The World Food Program has reached agreement with North Korea to resume food aid to the hunger-stricken country after a six-month suspension, but the operation will be smaller than it was before, the U.N. agency said Thursday.
The WFP will feed 1.9 million of the "most needy" people in the North, Tony Banbury, the agency's Asia regional director, said at a news conference in Beijing. That is down from the 6.5 million people the agency was feeding in past years.
The WFP suspended aid in December after the North asked it to switch focus to economic development. The agency argued that the change was too abrupt and would leave millions hungry.
The new agreement was signed Wednesday in Pyongyang, Banbury said.
"We would have liked to see a bigger operation, but that was not possible at this time," he said.
North Korea has relied on foreign donations to feed its people since disclosing in the mid-1990s that its state-run farm system had collapsed after decades of mismanagement and the loss of Soviet subsidies. Famine is believed to have killed 2 million people.
But the secretive Stalinist regime of North Korean leader Kim Jong Il restricted activities of aid agencies and pressed them to reduce the size of their foreign staffs in the country.
Under the new agreement, the WFP will be allowed 10 foreign staff members in North Korea and an office in the capital, Pyongyang, Banbury said. In the past, the agency had 32 foreigners in the country and five regional offices in addition to the capital.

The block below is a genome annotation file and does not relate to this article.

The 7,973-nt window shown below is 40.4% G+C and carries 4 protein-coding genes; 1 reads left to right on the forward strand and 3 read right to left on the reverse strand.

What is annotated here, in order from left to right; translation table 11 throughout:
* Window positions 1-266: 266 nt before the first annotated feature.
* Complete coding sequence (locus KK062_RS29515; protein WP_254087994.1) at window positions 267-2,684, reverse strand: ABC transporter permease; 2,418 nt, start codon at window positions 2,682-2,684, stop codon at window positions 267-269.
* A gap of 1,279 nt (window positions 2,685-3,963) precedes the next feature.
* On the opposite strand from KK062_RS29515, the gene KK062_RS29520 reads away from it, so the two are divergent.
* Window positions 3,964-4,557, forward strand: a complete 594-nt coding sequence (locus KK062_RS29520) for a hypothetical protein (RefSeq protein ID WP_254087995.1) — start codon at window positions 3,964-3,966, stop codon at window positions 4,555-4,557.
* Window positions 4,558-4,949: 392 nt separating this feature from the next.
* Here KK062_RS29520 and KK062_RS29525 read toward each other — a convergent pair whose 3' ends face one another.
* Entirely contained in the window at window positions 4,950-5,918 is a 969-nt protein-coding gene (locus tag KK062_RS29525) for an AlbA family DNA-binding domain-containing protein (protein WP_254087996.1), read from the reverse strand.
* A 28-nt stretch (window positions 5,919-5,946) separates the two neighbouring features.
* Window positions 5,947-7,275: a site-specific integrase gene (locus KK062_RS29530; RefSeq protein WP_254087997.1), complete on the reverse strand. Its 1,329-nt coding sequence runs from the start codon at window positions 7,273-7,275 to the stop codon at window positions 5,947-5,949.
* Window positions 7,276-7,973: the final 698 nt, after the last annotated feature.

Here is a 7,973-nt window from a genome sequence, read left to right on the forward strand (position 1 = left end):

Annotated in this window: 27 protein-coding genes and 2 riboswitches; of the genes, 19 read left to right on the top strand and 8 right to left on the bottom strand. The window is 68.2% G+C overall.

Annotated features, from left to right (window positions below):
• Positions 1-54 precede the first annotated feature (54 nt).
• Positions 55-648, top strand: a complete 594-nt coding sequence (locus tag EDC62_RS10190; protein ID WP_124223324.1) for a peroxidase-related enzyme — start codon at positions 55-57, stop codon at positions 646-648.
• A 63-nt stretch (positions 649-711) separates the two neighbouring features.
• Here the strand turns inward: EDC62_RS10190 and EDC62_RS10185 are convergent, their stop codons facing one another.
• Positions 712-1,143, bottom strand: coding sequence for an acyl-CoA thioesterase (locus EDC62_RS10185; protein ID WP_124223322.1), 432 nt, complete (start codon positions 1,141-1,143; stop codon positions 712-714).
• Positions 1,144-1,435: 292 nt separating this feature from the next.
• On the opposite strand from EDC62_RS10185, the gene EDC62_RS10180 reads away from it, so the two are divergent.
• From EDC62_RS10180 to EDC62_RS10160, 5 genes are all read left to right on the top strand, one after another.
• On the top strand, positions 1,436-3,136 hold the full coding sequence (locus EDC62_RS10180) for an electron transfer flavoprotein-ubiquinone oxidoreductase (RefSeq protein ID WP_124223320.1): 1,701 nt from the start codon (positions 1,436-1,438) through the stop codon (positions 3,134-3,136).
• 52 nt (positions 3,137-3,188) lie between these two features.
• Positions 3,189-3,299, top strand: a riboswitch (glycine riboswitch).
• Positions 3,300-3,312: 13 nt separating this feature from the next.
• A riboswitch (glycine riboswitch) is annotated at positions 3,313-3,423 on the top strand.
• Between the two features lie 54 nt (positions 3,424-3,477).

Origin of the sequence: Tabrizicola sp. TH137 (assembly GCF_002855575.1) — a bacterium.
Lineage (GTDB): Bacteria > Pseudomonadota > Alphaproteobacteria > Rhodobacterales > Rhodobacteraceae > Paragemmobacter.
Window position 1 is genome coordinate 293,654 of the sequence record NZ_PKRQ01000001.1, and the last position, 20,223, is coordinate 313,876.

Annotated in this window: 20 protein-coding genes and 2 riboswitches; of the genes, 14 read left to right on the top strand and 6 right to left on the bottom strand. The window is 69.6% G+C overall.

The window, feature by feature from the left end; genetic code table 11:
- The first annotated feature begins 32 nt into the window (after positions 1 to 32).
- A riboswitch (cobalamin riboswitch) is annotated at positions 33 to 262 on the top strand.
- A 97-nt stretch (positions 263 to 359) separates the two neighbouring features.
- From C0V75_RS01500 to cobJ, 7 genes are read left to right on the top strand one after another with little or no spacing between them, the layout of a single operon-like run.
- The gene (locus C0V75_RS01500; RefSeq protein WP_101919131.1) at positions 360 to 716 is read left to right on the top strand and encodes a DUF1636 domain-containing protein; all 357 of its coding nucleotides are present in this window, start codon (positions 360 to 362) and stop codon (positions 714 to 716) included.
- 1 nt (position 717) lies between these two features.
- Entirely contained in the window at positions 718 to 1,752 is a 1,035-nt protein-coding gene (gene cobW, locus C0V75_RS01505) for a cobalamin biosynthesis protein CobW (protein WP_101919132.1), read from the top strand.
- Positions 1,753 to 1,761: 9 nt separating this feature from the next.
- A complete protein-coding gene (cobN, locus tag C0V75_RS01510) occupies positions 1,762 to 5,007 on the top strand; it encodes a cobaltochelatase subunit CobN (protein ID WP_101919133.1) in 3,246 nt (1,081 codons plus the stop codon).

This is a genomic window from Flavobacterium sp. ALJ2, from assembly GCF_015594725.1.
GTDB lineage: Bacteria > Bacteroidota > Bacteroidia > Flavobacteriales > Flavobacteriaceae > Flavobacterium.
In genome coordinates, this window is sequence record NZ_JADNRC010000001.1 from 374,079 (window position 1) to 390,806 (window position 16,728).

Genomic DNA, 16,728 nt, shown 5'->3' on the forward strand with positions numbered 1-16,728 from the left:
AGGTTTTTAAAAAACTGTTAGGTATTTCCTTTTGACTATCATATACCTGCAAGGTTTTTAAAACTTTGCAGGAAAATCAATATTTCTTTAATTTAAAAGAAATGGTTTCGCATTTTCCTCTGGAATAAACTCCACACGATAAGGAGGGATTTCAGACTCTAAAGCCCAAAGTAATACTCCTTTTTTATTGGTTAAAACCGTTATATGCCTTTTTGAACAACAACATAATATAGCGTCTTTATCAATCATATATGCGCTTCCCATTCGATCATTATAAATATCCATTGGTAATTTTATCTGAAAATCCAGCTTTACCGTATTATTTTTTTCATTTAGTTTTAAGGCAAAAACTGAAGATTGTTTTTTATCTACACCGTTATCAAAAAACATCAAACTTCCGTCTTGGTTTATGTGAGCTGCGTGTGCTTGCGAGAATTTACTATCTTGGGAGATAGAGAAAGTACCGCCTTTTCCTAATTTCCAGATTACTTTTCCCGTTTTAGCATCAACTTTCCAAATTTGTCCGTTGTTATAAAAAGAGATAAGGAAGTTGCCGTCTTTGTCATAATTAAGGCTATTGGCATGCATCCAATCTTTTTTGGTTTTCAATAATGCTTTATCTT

Banbury said the agency would supply food aid only in areas where it could monitor distribution in order to assure foreign donors that it was reaching its intended beneficiaries.
The United States and other donors want to see that food isn't diverted to the North's huge military or to reward ruling party supporters.
Efforts to avert starvation in the North have coincided with lengthy disarmament negotiations aimed at persuading Kim's government to give up nuclear development.
Governments pushing for denuclearization include the United States, rival South Korea and Japan, which also are among the North's main food donors. They say they have kept aid decisions separate from the nuclear talks.
The North says its harvests have improved enough in recent years that it should be able to feed itself with bilateral help from South Korea and China, the North's main ally and aid donor.
The WFP has called the North's request to shift focus to the economy a sensible long-term move. But it also has warned that harvests are still small enough that without additional foreign aid, any shortfalls could lead to widespread hunger.
Late last year, the North expelled the 12 private foreign aid groups working in the country after the European Union sponsored a United Nations resolution criticizing its human rights record.
The WFP says it has spent about US$1.7 billion (euro1.4 billion) over the past decade on aid to the North in the agency's biggest single aid project to date.